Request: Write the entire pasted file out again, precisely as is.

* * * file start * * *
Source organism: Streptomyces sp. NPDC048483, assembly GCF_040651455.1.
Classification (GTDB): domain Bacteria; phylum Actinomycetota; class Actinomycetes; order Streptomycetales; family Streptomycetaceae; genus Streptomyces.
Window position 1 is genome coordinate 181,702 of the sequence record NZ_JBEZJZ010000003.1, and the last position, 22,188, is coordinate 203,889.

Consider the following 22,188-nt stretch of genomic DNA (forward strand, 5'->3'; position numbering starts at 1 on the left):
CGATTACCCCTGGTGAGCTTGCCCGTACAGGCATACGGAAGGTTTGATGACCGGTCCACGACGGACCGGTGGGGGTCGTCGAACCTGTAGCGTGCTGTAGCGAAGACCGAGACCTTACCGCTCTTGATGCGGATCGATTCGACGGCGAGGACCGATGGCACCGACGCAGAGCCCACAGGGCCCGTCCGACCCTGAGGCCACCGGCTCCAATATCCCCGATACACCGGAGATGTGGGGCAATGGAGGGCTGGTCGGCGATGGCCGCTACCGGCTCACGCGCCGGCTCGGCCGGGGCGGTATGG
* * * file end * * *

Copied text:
Source organism: Streptomyces sp. NPDC048483, assembly GCF_040651455.1.
Classification (GTDB): domain Bacteria; phylum Actinomycetota; class Actinomycetes; order Streptomycetales; family Streptomycetaceae; genus Streptomyces.
Window position 1 is genome coordinate 181,702 of the sequence record NZ_JBEZJZ010000003.1, and the last position, 22,188, is coordinate 203,889.

Consider the following 22,188-nt stretch of genomic DNA (forward strand, 5'->3'; position numbering starts at 1 on the left):
CGATTACCCCTGGTGAGCTTGCCCGTACAGGCATACGGAAGGTTTGATGACCGGTCCACGACGGACCGGTGGGGGTCGTCGAACCTGTAGCGTGCTGTAGCGAAGACCGAGACCTTACCGCTCTTGATGCGGATCGATTCGACGGCGAGGACCGATGGCACCGACGCAGAGCCCACAGGGCCCGTCCGACCCTGAGGCCACCGGCTCCAATATCCCCGATACACCGGAGATGTGGGGCAATGGAGGGCTGGTCGGCGATGGCCGCTACCGGCTCACGCGCCGGCTCGGCCGGGGCGGTATGG